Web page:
Vacuum & Active Metal Brazing

Brazing Education
Electron Gun A102414 Varian, manufactured Altair Technologies-USA

Vacuum brazing and active metal brazing are core processes in our advanced material joining services, particularly well suited to the joining of:

  • Nickel and Iron-based alloys containing aluminum and/or titanium
  • Refractory metals [1]
  • Reactive metals
  • Ceramics & metal to ceramics
  • Exotic base metals such as Aluminum, Titanium, Zirconium, Niobium, Molybdenum, and Tantalum
  • Beryllium brazing
Why Vacuum Brazing versus Hydrogen Brazing

Vacuum brazing deoxidizes the metals being brazed, but more importantly eliminates undesirable reactions that would have occurred in hydrogen brazing. Vacuum brazing is also sometimes favored over hydrogen brazing when brazing very large parts because of the ability to purge occluded, close-fitting areas.

Why use Active Metal Brazing

Active Metal Brazing is when a metal like titanium is added to the braze alloy, which chemically reacts with the surface of the parent ceramic, allowing the braze alloy to wet directly onto the surface. It eliminates process steps, allowing one to braze directly to raw ceramics without having to metalize/plate the surface prior to brazing; the result is time and costs savings.

What Are Refractory Metals

Refractory metals are the classification of metals that common properties and demonstrate very high melting temperatures, up to 3410° for Tungsten, which is more than double of Titanium. They all share high corrosion and abrasion/wear resistance and excellent thermal and mechanical strength properties. Although there are twelve in this class of metals, only five are widely used: Tungsten, Molybdenum, Niobium, Tantalum, and Rhenium. [1]

Vacuum Brazing Summary

Instead of using a protective and deoxidizing inert gas such as the common hydrogen brazing process, it is fluxless and is performed at high temperatures and in a high vacuum atmosphere with pressures typically in the x 10-5 range. Vacuum brazing also deoxidizes the metals being brazed, but more importantly eliminates undesirable reactions that would have occurred in hydrogen brazing and helps to vaporize or remove high vapor pressure materials that are seen as contaminants in high vacuum applications.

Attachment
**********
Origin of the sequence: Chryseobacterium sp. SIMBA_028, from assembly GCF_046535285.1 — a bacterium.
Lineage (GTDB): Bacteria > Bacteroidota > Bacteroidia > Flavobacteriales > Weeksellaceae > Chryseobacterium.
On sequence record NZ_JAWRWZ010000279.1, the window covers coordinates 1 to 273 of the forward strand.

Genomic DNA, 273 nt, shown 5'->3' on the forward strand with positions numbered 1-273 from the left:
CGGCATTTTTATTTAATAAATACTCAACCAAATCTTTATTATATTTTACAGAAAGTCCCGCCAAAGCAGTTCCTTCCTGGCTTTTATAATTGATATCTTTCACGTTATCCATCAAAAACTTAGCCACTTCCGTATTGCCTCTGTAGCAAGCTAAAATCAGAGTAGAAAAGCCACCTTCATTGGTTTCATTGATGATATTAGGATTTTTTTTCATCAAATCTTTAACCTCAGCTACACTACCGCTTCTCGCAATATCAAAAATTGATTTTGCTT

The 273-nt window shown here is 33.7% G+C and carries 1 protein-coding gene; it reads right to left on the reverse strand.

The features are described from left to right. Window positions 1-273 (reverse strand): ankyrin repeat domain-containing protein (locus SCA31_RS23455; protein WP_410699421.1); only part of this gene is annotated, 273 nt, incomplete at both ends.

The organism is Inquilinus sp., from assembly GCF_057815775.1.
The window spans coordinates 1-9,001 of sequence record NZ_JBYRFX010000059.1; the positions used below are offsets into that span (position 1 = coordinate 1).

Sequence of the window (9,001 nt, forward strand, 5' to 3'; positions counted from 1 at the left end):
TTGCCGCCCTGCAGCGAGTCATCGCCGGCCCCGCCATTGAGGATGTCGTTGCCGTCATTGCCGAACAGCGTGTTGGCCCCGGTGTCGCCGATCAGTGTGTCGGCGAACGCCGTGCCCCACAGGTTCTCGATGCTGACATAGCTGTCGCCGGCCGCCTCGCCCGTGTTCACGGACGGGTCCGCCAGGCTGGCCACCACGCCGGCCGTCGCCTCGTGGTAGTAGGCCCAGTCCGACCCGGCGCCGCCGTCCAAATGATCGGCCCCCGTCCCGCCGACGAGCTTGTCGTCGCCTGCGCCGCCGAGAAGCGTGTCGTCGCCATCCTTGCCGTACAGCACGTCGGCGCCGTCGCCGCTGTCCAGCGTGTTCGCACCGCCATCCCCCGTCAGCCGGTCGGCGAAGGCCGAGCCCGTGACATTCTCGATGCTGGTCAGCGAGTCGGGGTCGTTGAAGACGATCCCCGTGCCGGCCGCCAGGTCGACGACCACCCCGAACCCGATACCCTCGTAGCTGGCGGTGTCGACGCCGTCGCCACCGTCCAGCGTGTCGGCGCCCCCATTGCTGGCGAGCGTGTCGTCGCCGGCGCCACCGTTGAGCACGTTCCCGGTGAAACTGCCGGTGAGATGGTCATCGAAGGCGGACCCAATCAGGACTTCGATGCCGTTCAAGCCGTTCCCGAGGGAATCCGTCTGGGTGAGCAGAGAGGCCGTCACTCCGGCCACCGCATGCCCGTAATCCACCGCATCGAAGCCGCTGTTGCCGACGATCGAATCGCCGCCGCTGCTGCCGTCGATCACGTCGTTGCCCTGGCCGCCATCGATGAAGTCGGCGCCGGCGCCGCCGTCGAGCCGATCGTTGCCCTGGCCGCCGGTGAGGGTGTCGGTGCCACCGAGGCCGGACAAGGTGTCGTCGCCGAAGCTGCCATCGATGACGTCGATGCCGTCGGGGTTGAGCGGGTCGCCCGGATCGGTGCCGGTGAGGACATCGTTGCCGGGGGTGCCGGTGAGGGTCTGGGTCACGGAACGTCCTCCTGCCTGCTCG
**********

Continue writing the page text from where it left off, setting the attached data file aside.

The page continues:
Even vacuum firing can be used to remove hydrogen gas from materials like stainless steel, which were previously brazed in hydrogen. Vacuum brazing is also sometimes favored over hydrogen brazing when brazing very large parts because of the ability to purge occluded, close-fitting areas. Many of the same filler metals or braze alloys used in Hydrogen brazing are also used in vacuum brazing and like Hydrogen brazing, we also vacuum braze common materials like silver, copper and stainless.

Our vacuum furnaces are cold-walled retorts having either a graphite or Moly hot zone. Most furnaces use ultra-clean cryopumps, while a few use also very clean turbopumps to achieve a high vacuum. We have vacuum furnaces of all sizes and our largest vacuum furnace has a 48” diameter hot zone.

Active Metal Brazing is Performed in a High Vacuum

Here at Altair Technologies we routinely perform active metal brazing, achieving strong hermetic bonds between ceramic and various metals. Active-Metal braze alloys eliminate process steps, allowing us to braze directly to raw ceramics (with prior clean firing), without having to metalize/plate the surface prior to brazing; the result is time and costs savings. 

Active metal alloys typically include titanium or aluminum, which when correctly heated, form bonds with virtually any ceramic-like material.   These alloys contain an “active” element (typically titanium) which chemically reacts with the surface of the parent ceramic, allowing the braze alloy to wet directly onto the surface. The titanium’s ability to react chemically with oxides, forming a reaction layer of metal-oxides, in effect creates a metalized layer that is wettable by the other constituents of the active-metal alloy. Hence, active metal brazing is a common method to braze ceramic to metal.

[1] https://www.pickpm.com/wp-content/uploads/2016/08/What-Are-Refractory-Metals.pdf